Dozens of NY judges have repeatedly sent people to prison for too long, report finds

A dozen judges in New York City and nearby counties have repeatedly imposed such long criminal sentences that higher courts later decided to slash them by a total of more than 1,200 years, according to a new data analysis shared with Gothamist.

Two judges in particular — a now retired Manhattan judge and another who is still on the bench in Brooklyn — imposed a combined 39 sentences that were later reduced by hundreds of years.

Judicial transparency organization Scrutinize and NYU’s Center on Race, Inequality and the Law analyzed over 300 appellate decisions from 2007 through 2023 where appellate courts in New York’s First and Second Departments reduced trial judges’ sentences. Those appellate courts cover New York City and several surrounding counties, including Westchester, Nassau and Suffolk.

Researchers found that higher courts trimmed over 2,500 years off those hundreds of sentences. Under state law, appellate courts in New York can only shorten sentences, not lengthen them.

The report comes as New York judges face heightened scrutiny in the wake of bail reform and other recent changes to the state court system. Many criminal justice reform advocates want judges to minimize the number of people held in the city’s dangerous jails before they are convicted of a crime, while tough-on-crime conservatives frequently criticize judges for releasing people they say are dangerous. Even the NYPD has recently ramped up its criticism of members of the judiciary on social media.

State lawmakers are also considering a bill that would allow people facing sentences of a decade or more to ask a judge to shorten their prison stay.

The report asks the state court system to publish detailed sentencing data for state judges and annual reports on sentences that higher courts later rule are too long. Scrutinize’s Executive Director Oded Oren said he hopes the findings will help New Yorkers better understand sentencing practices and make informed decisions when they elect or appoint judges.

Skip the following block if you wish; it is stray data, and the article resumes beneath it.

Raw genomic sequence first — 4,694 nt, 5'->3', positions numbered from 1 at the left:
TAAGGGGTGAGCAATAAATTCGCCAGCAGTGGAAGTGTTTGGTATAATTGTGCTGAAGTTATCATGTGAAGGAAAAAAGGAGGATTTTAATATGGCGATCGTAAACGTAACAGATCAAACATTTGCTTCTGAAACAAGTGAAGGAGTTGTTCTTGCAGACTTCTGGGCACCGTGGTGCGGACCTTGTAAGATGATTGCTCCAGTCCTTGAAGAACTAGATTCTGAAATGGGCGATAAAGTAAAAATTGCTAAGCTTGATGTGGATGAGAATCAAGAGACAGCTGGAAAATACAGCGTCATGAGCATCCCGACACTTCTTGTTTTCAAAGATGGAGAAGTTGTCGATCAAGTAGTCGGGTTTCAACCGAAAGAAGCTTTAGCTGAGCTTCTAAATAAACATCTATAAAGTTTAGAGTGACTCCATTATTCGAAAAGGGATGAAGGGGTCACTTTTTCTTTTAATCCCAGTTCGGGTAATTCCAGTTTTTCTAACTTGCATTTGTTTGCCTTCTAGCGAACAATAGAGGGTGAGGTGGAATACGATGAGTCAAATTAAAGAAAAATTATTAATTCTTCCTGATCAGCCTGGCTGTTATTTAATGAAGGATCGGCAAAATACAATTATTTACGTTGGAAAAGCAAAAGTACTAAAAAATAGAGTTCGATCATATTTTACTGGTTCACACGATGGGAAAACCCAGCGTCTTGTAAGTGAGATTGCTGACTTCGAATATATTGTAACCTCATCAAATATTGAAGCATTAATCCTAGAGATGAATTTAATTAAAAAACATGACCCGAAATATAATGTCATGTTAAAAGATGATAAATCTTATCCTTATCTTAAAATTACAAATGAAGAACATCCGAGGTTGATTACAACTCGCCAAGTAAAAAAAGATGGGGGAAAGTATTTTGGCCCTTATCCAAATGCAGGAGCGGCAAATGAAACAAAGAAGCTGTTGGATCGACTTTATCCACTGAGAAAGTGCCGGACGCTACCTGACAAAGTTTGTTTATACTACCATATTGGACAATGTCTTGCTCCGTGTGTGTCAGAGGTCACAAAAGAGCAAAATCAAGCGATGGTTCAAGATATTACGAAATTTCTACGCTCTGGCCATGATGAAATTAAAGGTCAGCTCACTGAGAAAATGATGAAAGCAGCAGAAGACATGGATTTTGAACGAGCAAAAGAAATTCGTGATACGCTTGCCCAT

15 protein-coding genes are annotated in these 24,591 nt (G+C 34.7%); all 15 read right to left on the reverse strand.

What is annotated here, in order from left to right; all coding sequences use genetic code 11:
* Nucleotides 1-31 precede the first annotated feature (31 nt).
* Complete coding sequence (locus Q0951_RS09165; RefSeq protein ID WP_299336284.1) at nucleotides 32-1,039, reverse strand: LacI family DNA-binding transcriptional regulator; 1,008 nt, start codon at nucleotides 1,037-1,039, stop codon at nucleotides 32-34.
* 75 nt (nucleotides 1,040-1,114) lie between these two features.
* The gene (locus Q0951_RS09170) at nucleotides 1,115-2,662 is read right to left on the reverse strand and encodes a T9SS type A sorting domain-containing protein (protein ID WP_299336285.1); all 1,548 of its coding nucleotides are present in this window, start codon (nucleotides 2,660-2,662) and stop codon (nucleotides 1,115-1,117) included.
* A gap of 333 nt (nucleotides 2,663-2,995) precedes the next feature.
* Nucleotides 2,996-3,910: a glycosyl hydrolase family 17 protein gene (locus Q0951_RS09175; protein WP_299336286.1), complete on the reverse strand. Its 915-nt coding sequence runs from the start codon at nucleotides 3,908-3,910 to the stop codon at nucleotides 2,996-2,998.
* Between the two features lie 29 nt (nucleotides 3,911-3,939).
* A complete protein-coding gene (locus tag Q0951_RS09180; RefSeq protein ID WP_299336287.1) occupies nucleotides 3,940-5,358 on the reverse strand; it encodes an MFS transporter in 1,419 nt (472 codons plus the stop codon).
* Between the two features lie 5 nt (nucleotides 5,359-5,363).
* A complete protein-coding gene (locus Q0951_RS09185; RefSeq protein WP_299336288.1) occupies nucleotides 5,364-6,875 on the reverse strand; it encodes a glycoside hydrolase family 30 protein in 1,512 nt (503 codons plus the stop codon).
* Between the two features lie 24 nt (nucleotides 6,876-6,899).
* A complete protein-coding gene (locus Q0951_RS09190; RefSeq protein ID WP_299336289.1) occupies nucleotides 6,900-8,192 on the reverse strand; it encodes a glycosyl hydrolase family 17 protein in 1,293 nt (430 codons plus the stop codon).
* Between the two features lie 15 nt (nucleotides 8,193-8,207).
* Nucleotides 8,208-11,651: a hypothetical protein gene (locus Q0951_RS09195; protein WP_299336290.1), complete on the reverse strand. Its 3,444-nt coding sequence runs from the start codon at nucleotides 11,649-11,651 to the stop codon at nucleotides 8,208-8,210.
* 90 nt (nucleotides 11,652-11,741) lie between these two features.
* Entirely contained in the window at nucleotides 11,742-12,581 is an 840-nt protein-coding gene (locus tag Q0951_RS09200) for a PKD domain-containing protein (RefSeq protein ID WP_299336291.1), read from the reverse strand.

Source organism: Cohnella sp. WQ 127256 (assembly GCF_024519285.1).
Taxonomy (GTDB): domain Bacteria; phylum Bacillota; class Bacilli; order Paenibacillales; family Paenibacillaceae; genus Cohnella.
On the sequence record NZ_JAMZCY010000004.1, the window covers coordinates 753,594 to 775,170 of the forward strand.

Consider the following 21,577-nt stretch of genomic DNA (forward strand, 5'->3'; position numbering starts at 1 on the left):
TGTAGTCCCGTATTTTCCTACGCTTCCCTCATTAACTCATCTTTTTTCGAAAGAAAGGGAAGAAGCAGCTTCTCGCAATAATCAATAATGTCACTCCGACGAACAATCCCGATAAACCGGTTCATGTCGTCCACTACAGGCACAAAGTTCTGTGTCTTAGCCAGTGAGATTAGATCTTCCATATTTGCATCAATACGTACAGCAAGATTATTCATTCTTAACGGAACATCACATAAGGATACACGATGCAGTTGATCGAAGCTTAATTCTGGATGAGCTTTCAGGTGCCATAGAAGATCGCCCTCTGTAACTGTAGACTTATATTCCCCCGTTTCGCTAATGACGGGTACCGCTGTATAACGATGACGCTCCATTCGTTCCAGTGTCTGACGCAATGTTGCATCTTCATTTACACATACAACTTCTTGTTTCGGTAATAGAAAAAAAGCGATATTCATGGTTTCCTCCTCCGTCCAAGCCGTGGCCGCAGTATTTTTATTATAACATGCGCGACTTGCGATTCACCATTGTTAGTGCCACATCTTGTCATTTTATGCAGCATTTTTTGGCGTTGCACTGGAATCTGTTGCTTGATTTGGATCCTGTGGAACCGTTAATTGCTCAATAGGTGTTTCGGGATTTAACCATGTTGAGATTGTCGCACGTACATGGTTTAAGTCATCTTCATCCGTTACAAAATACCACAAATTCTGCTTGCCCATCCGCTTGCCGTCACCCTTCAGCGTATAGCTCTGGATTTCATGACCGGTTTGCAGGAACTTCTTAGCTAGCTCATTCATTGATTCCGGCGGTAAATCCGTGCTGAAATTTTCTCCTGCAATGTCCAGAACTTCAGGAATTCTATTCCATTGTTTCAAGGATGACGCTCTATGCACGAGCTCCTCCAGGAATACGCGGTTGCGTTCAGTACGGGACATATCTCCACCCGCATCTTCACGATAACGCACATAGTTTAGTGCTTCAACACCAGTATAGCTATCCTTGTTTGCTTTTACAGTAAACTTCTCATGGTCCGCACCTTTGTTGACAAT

“Unlike other public servants, like the governor or our representatives in the Legislature, we have a lot less information about what choices and what outcomes these judges are driving,” he said. “Our point is to just try and bring as much information to the public as possible.”

The state Office of Court Administration did not respond to a request for comment.

Although New York law allows higher courts to shorten “unduly harsh or severe” sentences imposed by lower court justices, such decisions are rare. Researchers identified 313 rulings in the First and Second Departments that reduced lengthy sentences between 2007 and 2023, out of thousands of felony convictions that defendants appealed during that time.

The report only analyzed decisions issued by the Appellate Division, New York’s mid-level appeals court. Oren said the higher-level state Court of Appeals generally lacks jurisdiction to reduce sentences or review Appellate Division decisions for excessiveness.

Now-retired Justice Edward McLaughlin, who presided over cases in Manhattan, imposed 20 of the later-reduced sentences, while Justice Vincent Del Giudice, who presides in Brooklyn Supreme Court, imposed 19 of them, according to the report.

McLaughlin could not immediately be reached for comment. Del Giudice did not respond to a request for comment.

Appellate courts ultimately cut nearly 685 years off those 39 sentences, according to the study. The report notes that the media has portrayed both men as strict judges who are known to impose long sentences. After McLaughlin’s retirement, the Daily News that he had presided over many serious cases, including gang takedowns. Del Giudice currently presides mostly over homicide cases, according to the Brooklyn district attorney’s office.

Scrutinize’s analysis found that 65 lower court judges handed down more than one sentence that appellate courts later ruled was too long. A dozen judges imposed five or more sentences that higher courts later shortened, resulting in an overall reduction of 1,246 years, according to the report.

Oren, a former public defender, said state court judges wield immense power over the outcomes of criminal cases they oversee but are rarely held to account for their rulings.

“With judges, there are so many decisions that are happening, and all of them are either oral or written in legal documents,” he said. “It’s really difficult to assess what is happening and what the decisions are.”

The report cites the case of one man who received a 35-year sentence — even longer than what prosecutors had recommended — after he was convicted of manslaughter and criminal possession of a weapon in Nassau County in 2015. An appeals court knocked 10 years off his sentence two years later after ruling his original punishment was “excessive.”

In felony cases, New York judges are required to impose sentences that fall somewhere between the minimum and maximum outlined in state law. They’re also asked to weigh certain factors, including whether someone was previously convicted of another crime. Beyond those parameters, judges have discretion to decide how long someone’s prison stay should be.

Source link


Your email address will not be published. Required fields are marked *